“The rights of the Iranian nation and our national interests are a red line. So are nuclear rights under the framework of international regulations, which include enrichment on Iranian soil,” he told parliament in remarks quoted by the Isna news agency.

The fundamental reality that is obscured by all the diplomatic language is Iran’s view of its innate destiny.  It believes Israel’s existence is an aberration to be eliminated.  It believes Islam is not a chosen religion but a means of dominance over individual choice, and there is no room for other opinions, other than submission.  It believes the western world has circumvented its national destiny and that as great Persian nations in the past it intends to achieve total control of its sphere of influence.  Like another nation did in 1938, it believes it is a nation of racial and cultural superiority that is destined to achieve its goals regardless of any temporary considerations.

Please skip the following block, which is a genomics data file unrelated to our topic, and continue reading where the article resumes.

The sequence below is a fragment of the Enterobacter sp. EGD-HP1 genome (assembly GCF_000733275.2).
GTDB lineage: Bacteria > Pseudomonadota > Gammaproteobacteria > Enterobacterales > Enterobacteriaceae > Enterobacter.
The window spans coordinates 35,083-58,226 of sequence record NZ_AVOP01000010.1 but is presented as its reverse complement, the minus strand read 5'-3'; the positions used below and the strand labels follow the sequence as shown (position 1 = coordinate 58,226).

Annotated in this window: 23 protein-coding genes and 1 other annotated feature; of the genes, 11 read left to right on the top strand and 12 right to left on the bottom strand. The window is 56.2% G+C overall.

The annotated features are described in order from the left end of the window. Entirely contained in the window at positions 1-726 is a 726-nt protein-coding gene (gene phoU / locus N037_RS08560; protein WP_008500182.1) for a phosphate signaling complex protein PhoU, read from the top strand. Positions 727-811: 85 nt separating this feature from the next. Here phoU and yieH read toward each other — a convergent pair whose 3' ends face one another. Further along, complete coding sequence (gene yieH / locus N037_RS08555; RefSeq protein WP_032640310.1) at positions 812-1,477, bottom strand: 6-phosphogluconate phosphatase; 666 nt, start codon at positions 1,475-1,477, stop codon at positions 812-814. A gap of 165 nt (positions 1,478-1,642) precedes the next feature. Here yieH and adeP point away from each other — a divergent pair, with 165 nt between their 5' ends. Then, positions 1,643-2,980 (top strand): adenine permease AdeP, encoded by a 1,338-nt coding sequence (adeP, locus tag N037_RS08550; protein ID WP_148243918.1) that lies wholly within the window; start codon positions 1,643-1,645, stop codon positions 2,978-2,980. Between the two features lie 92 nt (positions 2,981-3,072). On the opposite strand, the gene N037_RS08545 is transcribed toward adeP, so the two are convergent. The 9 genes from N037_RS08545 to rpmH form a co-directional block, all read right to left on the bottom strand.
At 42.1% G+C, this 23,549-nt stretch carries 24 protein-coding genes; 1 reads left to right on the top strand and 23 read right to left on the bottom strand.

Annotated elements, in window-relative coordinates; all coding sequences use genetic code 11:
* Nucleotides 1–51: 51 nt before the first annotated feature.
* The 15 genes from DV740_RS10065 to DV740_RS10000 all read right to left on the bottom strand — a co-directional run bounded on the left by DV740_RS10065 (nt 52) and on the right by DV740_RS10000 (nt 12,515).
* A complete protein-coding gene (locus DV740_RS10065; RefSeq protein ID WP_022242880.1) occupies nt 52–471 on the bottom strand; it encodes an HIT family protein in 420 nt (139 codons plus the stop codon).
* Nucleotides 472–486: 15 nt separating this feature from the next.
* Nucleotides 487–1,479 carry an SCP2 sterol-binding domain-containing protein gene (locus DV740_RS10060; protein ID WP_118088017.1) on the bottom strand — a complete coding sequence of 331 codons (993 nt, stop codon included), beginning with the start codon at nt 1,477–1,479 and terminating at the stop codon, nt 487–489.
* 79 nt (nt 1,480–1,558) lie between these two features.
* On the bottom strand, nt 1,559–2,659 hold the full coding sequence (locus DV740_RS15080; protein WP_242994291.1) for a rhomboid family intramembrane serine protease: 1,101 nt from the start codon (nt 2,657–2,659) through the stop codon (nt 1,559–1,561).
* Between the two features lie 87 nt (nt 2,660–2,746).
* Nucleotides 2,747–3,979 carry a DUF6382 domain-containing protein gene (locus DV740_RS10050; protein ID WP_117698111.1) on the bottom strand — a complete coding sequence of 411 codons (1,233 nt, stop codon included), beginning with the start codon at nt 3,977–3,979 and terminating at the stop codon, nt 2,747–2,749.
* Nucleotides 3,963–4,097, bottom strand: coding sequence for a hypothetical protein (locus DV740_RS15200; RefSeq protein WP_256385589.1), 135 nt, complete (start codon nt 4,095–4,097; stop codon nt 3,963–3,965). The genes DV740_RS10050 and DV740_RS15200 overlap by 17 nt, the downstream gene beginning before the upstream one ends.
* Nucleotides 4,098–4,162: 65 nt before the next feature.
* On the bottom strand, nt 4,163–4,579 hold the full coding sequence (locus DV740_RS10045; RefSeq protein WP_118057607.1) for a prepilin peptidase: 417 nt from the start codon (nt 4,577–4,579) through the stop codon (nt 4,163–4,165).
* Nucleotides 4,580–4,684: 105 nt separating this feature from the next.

The good news for Iran is that the United States, once the bulwark of defense of religious freedom, individual rights, and sovereignty of nations is now led by an administration who feels Neville Chamberlain’s failure was, that he didn’t go far enough.

Obama - Chamberlain

 

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American Adagio

SAMUEL BARBER  1910-1981

SAMUEL BARBER
1910-1981